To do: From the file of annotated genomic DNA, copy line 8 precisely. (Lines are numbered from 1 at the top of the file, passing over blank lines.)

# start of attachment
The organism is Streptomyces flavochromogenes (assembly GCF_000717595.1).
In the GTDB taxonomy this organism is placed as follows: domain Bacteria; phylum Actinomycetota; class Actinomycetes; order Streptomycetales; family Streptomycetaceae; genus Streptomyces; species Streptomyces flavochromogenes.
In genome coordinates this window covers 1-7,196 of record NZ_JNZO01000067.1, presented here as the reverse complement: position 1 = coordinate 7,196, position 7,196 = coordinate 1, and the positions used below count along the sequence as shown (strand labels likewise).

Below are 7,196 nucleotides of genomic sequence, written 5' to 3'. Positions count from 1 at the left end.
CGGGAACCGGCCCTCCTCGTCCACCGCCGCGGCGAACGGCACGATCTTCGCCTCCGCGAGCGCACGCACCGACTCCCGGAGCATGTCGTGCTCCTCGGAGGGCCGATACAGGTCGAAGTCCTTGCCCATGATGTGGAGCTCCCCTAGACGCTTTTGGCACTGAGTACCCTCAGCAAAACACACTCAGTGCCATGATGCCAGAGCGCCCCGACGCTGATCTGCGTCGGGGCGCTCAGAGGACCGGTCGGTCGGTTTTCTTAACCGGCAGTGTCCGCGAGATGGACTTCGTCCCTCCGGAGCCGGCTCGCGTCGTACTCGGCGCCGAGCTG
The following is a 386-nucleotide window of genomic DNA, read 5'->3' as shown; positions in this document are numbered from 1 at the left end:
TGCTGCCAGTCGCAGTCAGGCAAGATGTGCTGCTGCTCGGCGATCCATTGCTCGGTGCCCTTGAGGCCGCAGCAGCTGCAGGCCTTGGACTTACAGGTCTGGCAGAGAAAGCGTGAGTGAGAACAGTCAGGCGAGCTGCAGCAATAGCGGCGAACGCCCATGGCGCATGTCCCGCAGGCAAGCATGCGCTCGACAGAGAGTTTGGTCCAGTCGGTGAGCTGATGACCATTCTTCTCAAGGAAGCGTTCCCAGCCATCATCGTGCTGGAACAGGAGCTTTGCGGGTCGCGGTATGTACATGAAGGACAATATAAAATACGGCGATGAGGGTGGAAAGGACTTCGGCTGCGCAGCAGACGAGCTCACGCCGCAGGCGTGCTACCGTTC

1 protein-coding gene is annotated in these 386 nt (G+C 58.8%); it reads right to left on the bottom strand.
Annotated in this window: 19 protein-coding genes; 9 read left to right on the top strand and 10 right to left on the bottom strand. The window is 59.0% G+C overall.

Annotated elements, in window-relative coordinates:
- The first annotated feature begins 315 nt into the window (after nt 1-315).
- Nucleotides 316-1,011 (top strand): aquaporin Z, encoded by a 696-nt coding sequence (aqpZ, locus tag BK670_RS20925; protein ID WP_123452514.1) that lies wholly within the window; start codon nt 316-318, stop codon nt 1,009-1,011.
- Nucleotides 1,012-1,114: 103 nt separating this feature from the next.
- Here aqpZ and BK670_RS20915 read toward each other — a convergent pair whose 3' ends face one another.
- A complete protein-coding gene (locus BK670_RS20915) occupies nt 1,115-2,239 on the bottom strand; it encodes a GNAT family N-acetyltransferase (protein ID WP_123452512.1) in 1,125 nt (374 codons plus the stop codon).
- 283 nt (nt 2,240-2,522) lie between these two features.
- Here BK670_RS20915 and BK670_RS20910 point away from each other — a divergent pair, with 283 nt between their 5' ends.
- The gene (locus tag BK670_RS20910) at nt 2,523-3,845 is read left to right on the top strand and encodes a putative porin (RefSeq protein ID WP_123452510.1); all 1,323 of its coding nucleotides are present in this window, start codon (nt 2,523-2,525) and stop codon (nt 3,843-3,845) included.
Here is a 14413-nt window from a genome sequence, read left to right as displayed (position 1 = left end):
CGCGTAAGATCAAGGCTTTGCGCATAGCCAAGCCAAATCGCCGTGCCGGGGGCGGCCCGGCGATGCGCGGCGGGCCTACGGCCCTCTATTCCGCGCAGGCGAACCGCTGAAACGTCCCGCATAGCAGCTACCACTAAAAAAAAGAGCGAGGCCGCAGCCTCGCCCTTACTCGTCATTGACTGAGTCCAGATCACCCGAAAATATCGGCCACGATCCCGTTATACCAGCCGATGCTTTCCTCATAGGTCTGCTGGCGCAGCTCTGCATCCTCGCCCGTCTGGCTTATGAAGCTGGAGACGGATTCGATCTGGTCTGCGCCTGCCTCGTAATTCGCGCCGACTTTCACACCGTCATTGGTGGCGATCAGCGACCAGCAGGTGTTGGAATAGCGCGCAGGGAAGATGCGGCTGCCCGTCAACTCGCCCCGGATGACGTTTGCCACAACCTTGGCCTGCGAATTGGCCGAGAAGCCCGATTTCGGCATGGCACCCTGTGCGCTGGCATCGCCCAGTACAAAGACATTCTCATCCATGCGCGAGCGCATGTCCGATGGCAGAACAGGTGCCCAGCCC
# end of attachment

1 protein-coding gene is annotated in these 386 nt (G+C 58.8%); it reads right to left on the bottom strand.